“Heir” to Tsar Nicholas II to marry an Italian

PHOTO: George Mikhailovich with Rebecca Victoria Bettarini

NOTE: this article was updated with additional information on 28th January 2021 – PG

An interesting headline in the Russian media this morning caught my attention: «Наследник царя Николая II женится на итальянке» – which roughly translated reads “The heir to Tsar Nicholas II to marry an Italian”. 

Clearly, whoever wrote the announcement in Rosbalt.ru, needs a history lesson. It is a well known fact that Nicholas II’s only son Alexei Nikolaevich (1904-1918), was the sole heir to the Russian throne. The tsesarevich was brutally murdered along with the rest of his family on 17th July 1918.

The article which caught my attention, was referring to the upcoming nuptials of Grand Duke George Mikhailovich with Rebecca Bettarini, the daughter of Italian Ambassador Roberto Bettarini and Carla Bettarini. The announcement was made on 20th January 2021 by the Head of the Russian Imperial House Grand Duchess Maria Vladimirovna, who lives in Madrid, her son currently lives in Moscow.

Rebecca Bettarini was received into the Orthodox faith on 12 July 2020 in the SS. Peter and Paul Cathedral in St. Petersburg, taking the name Victoria Romanovna [named after Grand Duchess Victoria Feodorovna, wife of Grand Duke Kirill Vladimirovich]. The wedding is expected to take place in Russia in the fall of 2021.

Shortly before the engagement of Rebecca Bettarini with Grand Duke George Mikhailovich, Grand Duchess Maria Vladimirovna awarded the Order of St. Anne 1st Class to the bride-to-be’s father the Italian diplomat Roberto Bettarini. This ceremony thus set the stage for awarding a “false nobility” on both father and daughter. 

The Italian surname Bettarini never had any connection with the nobility. Ms. Bettarini’s pedigree can hardly be traced back to the early 19th century. Thus, despite her conversion to the Orthodox faith, and her upcoming marriage to George Mikhailovich, their union remains a morganatic marriage.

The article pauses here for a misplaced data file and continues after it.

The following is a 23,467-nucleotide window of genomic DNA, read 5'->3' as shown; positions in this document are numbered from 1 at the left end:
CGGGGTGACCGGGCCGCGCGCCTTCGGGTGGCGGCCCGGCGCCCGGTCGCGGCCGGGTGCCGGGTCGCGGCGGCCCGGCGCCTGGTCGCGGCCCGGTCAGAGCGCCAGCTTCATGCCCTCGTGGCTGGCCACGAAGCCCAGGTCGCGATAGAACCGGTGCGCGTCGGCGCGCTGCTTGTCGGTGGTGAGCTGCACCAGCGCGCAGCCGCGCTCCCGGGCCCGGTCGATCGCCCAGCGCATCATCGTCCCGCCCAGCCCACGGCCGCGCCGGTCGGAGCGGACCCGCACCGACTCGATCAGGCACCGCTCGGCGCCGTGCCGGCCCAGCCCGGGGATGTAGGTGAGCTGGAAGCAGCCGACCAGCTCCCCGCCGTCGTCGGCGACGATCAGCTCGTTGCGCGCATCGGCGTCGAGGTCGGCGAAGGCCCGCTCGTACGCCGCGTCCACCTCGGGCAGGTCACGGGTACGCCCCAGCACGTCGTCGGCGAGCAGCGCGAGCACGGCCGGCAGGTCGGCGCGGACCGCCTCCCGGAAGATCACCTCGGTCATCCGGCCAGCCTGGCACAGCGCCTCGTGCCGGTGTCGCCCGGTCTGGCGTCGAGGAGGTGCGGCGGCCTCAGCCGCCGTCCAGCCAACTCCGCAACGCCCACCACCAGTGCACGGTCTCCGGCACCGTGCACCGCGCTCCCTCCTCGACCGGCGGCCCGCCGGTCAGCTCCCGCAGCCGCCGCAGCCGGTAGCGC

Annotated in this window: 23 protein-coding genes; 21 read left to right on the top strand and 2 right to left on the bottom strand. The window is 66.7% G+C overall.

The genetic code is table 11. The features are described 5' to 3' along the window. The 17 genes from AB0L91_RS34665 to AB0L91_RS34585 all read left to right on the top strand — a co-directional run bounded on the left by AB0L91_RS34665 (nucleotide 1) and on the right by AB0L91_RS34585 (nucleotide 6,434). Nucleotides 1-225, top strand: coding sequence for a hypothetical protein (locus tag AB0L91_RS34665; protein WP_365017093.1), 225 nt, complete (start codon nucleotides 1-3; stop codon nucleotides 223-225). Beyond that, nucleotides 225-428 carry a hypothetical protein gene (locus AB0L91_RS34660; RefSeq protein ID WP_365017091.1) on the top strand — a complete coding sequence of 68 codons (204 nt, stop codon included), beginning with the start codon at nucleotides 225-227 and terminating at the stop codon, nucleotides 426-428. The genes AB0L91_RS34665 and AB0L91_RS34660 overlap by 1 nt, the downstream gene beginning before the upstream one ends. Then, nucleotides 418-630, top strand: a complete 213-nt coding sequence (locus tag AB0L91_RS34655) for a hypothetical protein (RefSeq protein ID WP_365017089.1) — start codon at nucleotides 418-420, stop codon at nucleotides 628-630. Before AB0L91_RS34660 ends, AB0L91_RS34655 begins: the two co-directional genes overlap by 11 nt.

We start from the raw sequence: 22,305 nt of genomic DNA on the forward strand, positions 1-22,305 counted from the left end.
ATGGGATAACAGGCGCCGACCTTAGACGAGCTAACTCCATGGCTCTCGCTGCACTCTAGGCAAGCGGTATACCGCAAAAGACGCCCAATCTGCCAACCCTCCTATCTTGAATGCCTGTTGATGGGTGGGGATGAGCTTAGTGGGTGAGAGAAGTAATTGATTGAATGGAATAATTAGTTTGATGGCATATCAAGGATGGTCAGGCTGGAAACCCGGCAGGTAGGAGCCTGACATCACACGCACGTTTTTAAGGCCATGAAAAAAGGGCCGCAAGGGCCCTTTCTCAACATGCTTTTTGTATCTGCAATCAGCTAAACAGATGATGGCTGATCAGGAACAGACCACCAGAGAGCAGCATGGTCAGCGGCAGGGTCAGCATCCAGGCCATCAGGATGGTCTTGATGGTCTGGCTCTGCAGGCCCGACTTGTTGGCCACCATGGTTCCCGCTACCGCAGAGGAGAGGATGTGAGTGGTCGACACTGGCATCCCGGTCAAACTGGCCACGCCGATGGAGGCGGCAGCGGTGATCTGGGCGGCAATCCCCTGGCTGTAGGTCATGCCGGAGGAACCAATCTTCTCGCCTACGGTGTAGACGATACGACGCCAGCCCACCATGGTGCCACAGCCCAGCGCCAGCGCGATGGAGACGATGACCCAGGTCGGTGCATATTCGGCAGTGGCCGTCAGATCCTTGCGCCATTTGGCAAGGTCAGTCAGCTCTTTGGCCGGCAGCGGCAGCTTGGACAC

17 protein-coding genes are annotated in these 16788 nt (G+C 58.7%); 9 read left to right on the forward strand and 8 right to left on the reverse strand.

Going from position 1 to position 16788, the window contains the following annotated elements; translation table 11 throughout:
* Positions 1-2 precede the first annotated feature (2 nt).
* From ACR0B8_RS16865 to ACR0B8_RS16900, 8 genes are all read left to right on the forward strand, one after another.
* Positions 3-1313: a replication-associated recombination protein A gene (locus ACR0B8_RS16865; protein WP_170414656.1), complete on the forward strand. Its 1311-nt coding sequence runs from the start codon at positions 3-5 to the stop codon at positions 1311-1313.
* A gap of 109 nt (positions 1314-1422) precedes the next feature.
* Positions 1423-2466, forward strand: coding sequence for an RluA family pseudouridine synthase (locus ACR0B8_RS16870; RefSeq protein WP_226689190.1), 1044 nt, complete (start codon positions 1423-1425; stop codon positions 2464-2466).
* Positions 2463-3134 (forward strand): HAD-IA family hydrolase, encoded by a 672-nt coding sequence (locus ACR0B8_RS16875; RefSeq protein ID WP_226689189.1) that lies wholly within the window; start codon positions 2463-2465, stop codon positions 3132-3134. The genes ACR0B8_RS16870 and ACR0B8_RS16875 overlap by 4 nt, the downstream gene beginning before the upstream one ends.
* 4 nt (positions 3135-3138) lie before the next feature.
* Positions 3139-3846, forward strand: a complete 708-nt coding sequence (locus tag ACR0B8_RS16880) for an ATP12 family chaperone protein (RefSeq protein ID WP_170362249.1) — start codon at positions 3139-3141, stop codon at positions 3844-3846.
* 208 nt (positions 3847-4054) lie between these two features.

On 23rd January, a group of 6 monarchist and Orthodox organizations in Russia issued a statement denouncing the marriage, two of the main reasons which are noted at the end of this article.

But, let us take a look back to some interesting details about this union and the hypocrisy of the Vladimir branch of the Russian Imperial Family . . . 

In January 2019, the RU_ROYALTY blog reported that Grand Duchess Maria Vladimirovna, had made a formal request to the Head of the Russian Orthodox Church His Holiness Patriarch Kirill of Moscow and All Russia, to change the law of the succession to the Russian throne, according to which the children of a representative of the dynasty who entered into an unequal marriage would be deprived of their rights to the throne.

The Russian Imperial House today consists of two people: Maria herself and her son George, and she considers all the other descendants of the Romanovs to be born in morganatic marriages.

PHOTO: Grand Duchess Maria Vladimirovna and her son Grand Duke
George Mikhailovich pose in front of a portrait of Emperor Nicholas II

Up until recently the 39-year-old Grand Duke George Mikhailovich was still not married and despaired of finding himself a blue-blooded Orthodox princess who would meet the requirements of the law on succession to the throne. To appear in public with his mistresses for the future “Head of the Russian Imperial House” was not comme il faut, so in order to correct this matter, Maria and her son sought the help of Patriarch Kirill.